I mentioned latch-key kid food before, and this could also fall into that category. However, it’s a bit more “advanced” since I find it difficult to make egg scrambles in the microwave or toaster (it can be done, however). You’ve gotta use the stove; but it’s still pretty fast:

Ghetto McMuffins

1 english muffin — $0.25
1-2 eggs — $0.15
1/2 – 1 hotdog — $0.12
1 slice cheese, optional — $0.10
pepper, optional

Total: $0.62

Cut the english muffin in half and put it in the toaster set for extra crispy. Meanwhile, beat the egg(s) lightly in a small bowl. Throw in pepper if you like. Cut up the hotdog into chunks. Get a medium fire under a small (8-9 inch is fine) non stick omelette pan going. At some point you might want to put a bit of oil in the pan but I find I can avoid it for non-stick.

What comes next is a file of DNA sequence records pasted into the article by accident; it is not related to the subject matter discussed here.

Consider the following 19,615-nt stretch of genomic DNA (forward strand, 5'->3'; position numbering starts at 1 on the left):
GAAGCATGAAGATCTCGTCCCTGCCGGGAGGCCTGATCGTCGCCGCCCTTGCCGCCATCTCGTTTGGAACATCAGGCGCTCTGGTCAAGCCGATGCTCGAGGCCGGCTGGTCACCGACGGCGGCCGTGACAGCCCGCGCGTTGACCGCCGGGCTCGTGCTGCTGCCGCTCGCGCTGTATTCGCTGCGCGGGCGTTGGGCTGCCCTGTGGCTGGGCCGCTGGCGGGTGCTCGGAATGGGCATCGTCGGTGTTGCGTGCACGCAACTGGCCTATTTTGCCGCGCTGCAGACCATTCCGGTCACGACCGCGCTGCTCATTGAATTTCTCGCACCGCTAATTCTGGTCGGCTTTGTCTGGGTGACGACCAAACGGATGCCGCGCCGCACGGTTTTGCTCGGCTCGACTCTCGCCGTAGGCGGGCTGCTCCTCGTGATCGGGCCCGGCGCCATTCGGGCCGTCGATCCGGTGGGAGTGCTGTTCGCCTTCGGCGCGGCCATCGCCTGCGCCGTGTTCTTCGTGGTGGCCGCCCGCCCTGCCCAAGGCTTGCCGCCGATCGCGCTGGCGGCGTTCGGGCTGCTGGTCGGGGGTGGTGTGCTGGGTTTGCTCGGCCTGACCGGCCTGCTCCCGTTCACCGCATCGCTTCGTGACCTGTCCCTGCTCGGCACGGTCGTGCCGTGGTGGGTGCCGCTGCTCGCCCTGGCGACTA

Cook the hot dogs until slightly browned. Distribute them across the bottom of the pan and pour in the egg(s). Lower the fire. Stir a bit with a spatula. Let it set up a bit, a few minutes. You can cover it to speed it along.

When the top is nearly cooked, get a rubber spatula and cut the scramble down the middle. Here, you can insert a slice of cheese or whatever you want on each semi-circle. Fold the egg semi-circle over so it’s a quarter-circle.

Put each quarter-circle on a toasted english muffin half. This makes 2 open face McMuffins, or close it up for a gigantic McMuffin.

Continue reading “Ghetto McMuffins” …

[ Currently Eating: Goldfish Crackers ]